RC: How much of your adoption narrative will you share with your own children? My son is very aware of my adoption story, and all the moving parts, and sometimes I’m actually afraid that he knows, or internalizes too much. He understood from a very young age, the pain and the trauma that it caused me and even suggested, when he was probably four or five, that we adopt as a way for me to help figure it out. Of course, it was coming from a place of love, but I said, “We can’t use a person, certainly not a child, to work through our issues.” But, I just wonder, it’s so present in our lives, how much do you share or integrate that with your parenting of your biological children?

NC: That’s a great question. I think, too, the answer changes as my kids get older. Like you, I had a similar experience with my older daughter when she was four-ish. I think it’s the first time she heard me say the word adoption and wanted to know what it meant. I was trying to explain it to her, and it was the simplest definition, but she really grasped it. At the same time, I could tell it really disturbed her, which I hadn’t been expecting, but I think it was clear, up until I said that, she had not really thought about the possibility of being separated from your parents. I remember, she asked me, I’ll never forget this, she said, “Am I gonna be adopted, too?” She said something else later which was that, “Did you like your first momma best because I like you the best?” And I said, “No.” She was already thinking about whether this would this happen to her. Or, if it happened to me, why couldn’t it happen to somebody else? I was so glad to be able to talk with her about it, and have more words, and be really open, and, at the same time, it was a little bit heartbreaking to have that conversation.

RC: And also, of course, there’s the element of race, too. Obviously, your story, my story, they’re not just adoption stories, they are interracial, transracial adoption stories. You can probably tell from the title of my book, Surviving the White Gaze, that it’s really very much about coming out of this whiteness, this space of all whiteness everywhere. My parents had two biological kids before they adopted me. My birth mother is white. I didn’t meet my black birth father until I was in my twenties. All this to say, I ended up coming to this place as a grown adult where I feel so angry about whiteness and the validity and intent of white parents adopting non-white children. How do you feel about it?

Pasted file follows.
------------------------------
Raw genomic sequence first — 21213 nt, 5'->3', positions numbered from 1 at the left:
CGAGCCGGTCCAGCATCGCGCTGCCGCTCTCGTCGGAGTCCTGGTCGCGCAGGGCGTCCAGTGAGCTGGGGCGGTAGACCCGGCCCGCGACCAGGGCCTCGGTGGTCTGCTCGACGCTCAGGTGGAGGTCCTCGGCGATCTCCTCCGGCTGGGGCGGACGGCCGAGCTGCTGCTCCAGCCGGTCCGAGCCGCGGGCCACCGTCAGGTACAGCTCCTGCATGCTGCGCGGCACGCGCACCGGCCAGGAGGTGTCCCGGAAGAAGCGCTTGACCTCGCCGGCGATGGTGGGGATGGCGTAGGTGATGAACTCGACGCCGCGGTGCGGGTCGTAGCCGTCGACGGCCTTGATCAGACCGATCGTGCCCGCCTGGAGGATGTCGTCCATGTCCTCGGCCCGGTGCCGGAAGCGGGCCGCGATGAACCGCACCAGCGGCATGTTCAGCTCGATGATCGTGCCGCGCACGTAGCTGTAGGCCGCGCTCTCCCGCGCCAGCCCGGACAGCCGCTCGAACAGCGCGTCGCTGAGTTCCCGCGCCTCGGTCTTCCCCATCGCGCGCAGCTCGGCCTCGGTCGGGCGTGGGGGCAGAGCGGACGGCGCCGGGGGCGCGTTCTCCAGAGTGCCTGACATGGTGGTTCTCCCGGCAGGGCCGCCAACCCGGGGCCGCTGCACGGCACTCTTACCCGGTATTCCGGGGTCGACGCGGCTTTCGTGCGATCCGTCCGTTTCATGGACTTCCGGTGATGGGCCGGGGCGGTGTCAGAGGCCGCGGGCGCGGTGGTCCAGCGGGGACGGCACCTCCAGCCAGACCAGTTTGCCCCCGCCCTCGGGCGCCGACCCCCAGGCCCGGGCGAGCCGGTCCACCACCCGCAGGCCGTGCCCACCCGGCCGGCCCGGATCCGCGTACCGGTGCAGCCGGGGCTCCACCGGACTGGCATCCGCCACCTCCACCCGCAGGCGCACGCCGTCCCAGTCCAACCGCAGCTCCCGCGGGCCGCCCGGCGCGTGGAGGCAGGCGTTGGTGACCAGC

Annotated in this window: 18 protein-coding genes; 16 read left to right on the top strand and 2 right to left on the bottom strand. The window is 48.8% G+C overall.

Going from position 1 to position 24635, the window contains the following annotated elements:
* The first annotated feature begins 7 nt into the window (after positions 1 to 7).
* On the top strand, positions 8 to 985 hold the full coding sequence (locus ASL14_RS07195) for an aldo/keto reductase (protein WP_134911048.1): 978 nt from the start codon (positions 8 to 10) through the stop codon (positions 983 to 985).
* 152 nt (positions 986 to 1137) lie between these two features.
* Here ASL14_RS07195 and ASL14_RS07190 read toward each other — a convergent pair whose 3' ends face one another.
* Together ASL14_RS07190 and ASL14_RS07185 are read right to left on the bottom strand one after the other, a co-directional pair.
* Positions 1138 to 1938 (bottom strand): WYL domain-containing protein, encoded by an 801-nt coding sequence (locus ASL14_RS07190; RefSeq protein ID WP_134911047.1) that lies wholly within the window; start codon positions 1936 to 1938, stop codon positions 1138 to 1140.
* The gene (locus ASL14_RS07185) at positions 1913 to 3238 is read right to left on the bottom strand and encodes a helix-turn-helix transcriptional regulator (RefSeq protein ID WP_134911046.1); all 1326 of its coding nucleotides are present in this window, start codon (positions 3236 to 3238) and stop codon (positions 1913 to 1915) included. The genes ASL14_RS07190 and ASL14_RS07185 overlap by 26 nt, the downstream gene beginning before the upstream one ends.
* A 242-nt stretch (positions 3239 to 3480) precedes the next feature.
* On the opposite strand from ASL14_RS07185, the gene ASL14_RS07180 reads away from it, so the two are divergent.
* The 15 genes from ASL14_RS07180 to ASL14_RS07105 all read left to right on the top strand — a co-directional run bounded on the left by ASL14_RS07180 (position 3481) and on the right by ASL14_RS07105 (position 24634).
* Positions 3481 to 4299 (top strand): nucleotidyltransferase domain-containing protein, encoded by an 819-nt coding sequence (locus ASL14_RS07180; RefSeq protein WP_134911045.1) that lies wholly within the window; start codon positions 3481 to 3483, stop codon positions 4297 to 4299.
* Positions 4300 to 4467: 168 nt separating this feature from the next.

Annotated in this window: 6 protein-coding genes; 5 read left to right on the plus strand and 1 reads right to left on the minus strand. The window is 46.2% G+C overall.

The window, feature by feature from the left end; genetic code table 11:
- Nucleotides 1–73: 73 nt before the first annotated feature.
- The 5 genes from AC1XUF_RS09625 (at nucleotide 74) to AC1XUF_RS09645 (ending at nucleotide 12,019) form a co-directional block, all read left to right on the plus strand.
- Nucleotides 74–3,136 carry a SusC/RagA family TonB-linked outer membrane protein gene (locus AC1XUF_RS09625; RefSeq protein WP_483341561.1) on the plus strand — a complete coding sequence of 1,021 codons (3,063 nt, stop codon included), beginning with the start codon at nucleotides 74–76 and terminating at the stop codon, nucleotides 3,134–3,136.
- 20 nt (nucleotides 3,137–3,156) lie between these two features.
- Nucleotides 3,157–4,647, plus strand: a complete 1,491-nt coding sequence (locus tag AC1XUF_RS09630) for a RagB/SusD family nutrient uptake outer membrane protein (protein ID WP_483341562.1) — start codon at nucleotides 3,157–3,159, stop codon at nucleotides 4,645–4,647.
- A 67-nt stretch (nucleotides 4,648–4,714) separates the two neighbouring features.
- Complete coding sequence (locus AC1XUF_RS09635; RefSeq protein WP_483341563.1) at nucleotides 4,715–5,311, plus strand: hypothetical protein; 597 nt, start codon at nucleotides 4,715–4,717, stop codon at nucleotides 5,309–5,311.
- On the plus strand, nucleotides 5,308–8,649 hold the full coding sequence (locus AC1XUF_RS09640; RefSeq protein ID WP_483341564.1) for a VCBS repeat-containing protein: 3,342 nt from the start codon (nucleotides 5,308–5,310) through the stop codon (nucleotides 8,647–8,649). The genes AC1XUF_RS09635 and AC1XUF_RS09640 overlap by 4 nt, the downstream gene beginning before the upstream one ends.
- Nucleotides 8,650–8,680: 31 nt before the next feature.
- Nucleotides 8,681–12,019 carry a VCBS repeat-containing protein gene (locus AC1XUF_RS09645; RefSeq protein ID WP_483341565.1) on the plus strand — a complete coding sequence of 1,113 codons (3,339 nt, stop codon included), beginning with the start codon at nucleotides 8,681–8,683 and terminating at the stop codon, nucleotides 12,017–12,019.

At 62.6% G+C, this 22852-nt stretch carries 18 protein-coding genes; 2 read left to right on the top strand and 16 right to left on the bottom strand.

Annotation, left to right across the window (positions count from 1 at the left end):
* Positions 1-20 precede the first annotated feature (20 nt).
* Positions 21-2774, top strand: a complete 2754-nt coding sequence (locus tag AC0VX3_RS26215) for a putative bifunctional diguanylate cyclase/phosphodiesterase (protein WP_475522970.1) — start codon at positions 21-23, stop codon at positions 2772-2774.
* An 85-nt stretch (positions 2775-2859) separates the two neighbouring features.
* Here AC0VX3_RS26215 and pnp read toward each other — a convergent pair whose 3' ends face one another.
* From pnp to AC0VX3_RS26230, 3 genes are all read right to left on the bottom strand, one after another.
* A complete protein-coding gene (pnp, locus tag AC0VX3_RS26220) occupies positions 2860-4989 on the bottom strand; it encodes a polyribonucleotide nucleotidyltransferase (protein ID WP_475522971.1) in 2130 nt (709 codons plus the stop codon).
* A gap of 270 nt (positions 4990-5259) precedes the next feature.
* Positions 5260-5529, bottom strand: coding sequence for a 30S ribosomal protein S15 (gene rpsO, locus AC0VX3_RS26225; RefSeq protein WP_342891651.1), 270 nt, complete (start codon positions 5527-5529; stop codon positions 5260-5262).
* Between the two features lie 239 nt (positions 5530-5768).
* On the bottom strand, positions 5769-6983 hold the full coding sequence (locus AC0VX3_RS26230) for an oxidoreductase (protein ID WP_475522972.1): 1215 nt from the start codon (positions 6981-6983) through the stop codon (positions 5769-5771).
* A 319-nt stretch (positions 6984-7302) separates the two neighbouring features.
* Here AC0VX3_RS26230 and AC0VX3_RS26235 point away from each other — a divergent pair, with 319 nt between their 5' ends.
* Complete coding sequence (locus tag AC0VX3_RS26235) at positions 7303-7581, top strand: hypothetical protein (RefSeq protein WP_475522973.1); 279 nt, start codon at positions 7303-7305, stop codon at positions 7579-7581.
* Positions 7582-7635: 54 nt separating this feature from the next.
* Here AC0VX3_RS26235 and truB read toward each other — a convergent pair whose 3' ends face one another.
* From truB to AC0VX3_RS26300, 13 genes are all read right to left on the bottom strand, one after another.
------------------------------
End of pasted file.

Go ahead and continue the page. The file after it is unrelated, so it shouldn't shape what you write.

NC: I don’t feel qualified to say if given people should adopt, that’s definitely not my role. But, I think people just need to really go into it with their eyes open. And if you cannot do that, and if you’re not prepared to talk to your child about identity, and race, and racism, and things they will experience, that you as a white person have not had to experience, I think if you can’t do that, it’s possible transracial [adoption] really isn’t for you. That is also okay.

Is Love Enough When It Comes to Interracial Adoption?

RC: Do you feel like your parents talked with you about racism?

NC: Oh no. We were not really equipped to do that. It was also a different era.

RC: A different era, what does that mean?

NC: Honestly, some of it feels like lip service and some of it feels genuine, but there are opportunities for some transracial, transcultural adoptees growing up today, that I didn’t necessarily have growing up. No one even told my parents they should think about acknowledging the fact that I was different from them. I don’t know. The fact that in adoption today, you do hear more talk about the importance of acknowledging, and celebrating even, a child’s culture of origin and helping them to either create or keep those connections. It doesn’t mean that everything’s perfect, but I know that a lot of adoptees today can go to culture camps and there’s just more opportunities to explore their heritage. It might seem small, but it would have been pretty huge for me growing up. Those opportunities just weren’t there. I didn’t really get to know or meet with a lot of other adoptees, and I think that could have been huge, and in of itself, just having those relationships, those networks, and people who understood.

RC: But they did exist.